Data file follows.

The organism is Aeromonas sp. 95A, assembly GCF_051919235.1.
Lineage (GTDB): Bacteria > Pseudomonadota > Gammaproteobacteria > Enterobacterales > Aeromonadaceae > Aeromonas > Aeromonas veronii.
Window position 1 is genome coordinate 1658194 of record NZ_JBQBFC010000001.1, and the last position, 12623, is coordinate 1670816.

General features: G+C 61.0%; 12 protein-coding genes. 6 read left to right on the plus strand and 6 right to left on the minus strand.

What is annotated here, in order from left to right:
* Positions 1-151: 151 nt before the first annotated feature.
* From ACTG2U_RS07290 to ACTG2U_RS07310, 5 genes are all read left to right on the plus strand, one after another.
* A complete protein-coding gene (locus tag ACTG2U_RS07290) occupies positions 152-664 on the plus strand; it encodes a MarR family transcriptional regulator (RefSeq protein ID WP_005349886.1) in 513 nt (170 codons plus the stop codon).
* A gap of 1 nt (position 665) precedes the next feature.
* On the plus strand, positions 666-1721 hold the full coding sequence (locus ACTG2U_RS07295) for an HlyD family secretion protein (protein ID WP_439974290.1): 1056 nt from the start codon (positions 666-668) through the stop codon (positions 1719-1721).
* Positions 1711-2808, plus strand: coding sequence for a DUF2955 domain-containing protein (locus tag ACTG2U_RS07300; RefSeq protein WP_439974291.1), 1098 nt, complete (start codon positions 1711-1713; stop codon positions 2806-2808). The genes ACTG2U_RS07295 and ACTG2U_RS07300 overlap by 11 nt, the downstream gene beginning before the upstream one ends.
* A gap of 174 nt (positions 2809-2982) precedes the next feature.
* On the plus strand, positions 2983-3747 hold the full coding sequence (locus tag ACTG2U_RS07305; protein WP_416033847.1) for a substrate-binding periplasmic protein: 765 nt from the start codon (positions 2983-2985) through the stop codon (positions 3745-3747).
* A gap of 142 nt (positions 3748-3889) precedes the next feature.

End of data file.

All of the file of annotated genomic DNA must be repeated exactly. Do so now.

The organism is Aeromonas sp. 95A, assembly GCF_051919235.1.
Lineage (GTDB): Bacteria > Pseudomonadota > Gammaproteobacteria > Enterobacterales > Aeromonadaceae > Aeromonas > Aeromonas veronii.
Window position 1 is genome coordinate 1658194 of record NZ_JBQBFC010000001.1, and the last position, 12623, is coordinate 1670816.

General features: G+C 61.0%; 12 protein-coding genes. 6 read left to right on the plus strand and 6 right to left on the minus strand.

What is annotated here, in order from left to right:
* Positions 1-151: 151 nt before the first annotated feature.
* From ACTG2U_RS07290 to ACTG2U_RS07310, 5 genes are all read left to right on the plus strand, one after another.
* A complete protein-coding gene (locus tag ACTG2U_RS07290) occupies positions 152-664 on the plus strand; it encodes a MarR family transcriptional regulator (RefSeq protein ID WP_005349886.1) in 513 nt (170 codons plus the stop codon).
* A gap of 1 nt (position 665) precedes the next feature.
* On the plus strand, positions 666-1721 hold the full coding sequence (locus ACTG2U_RS07295) for an HlyD family secretion protein (protein ID WP_439974290.1): 1056 nt from the start codon (positions 666-668) through the stop codon (positions 1719-1721).
* Positions 1711-2808, plus strand: coding sequence for a DUF2955 domain-containing protein (locus tag ACTG2U_RS07300; RefSeq protein WP_439974291.1), 1098 nt, complete (start codon positions 1711-1713; stop codon positions 2806-2808). The genes ACTG2U_RS07295 and ACTG2U_RS07300 overlap by 11 nt, the downstream gene beginning before the upstream one ends.
* A gap of 174 nt (positions 2809-2982) precedes the next feature.
* On the plus strand, positions 2983-3747 hold the full coding sequence (locus tag ACTG2U_RS07305; protein WP_416033847.1) for a substrate-binding periplasmic protein: 765 nt from the start codon (positions 2983-2985) through the stop codon (positions 3745-3747).
* A gap of 142 nt (positions 3748-3889) precedes the next feature.